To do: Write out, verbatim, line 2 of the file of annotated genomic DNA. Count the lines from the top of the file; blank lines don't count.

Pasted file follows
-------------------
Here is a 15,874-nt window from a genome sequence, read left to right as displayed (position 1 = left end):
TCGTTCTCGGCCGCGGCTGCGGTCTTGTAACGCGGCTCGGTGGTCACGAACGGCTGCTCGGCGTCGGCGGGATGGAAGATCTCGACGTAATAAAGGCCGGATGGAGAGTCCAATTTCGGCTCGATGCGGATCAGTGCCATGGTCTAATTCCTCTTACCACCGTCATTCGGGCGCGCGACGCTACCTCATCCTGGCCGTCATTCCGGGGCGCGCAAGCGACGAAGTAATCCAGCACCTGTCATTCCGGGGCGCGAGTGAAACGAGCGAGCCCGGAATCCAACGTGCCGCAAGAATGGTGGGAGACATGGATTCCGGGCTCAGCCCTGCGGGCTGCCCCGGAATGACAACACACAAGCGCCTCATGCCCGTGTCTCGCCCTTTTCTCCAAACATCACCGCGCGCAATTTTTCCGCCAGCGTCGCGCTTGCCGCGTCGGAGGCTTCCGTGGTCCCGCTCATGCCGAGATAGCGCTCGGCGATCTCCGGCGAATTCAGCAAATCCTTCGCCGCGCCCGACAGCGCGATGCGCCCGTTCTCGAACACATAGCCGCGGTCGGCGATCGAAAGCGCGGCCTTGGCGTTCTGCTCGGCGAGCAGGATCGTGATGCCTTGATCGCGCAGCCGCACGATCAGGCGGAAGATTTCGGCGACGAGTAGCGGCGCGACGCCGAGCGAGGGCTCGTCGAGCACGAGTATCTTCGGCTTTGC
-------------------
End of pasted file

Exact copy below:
TCGTTCTCGGCCGCGGCTGCGGTCTTGTAACGCGGCTCGGTGGTCACGAACGGCTGCTCGGCGTCGGCGGGATGGAAGATCTCGACGTAATAAAGGCCGGATGGAGAGTCCAATTTCGGCTCGATGCGGATCAGTGCCATGGTCTAATTCCTCTTACCACCGTCATTCGGGCGCGCGACGCTACCTCATCCTGGCCGTCATTCCGGGGCGCGCAAGCGACGAAGTAATCCAGCACCTGTCATTCCGGGGCGCGAGTGAAACGAGCGAGCCCGGAATCCAACGTGCCGCAAGAATGGTGGGAGACATGGATTCCGGGCTCAGCCCTGCGGGCTGCCCCGGAATGACAACACACAAGCGCCTCATGCCCGTGTCTCGCCCTTTTCTCCAAACATCACCGCGCGCAATTTTTCCGCCAGCGTCGCGCTTGCCGCGTCGGAGGCTTCCGTGGTCCCGCTCATGCCGAGATAGCGCTCGGCGATCTCCGGCGAATTCAGCAAATCCTTCGCCGCGCCCGACAGCGCGATGCGCCCGTTCTCGAACACATAGCCGCGGTCGGCGATCGAAAGCGCGGCCTTGGCGTTCTGCTCGGCGAGCAGGATCGTGATGCCTTGATCGCGCAGCCGCACGATCAGGCGGAAGATTTCGGCGACGAGTAGCGGCGCGACGCCGAGCGAGGGCTCGTCGAGCACGAGTATCTTCGGCTTTGC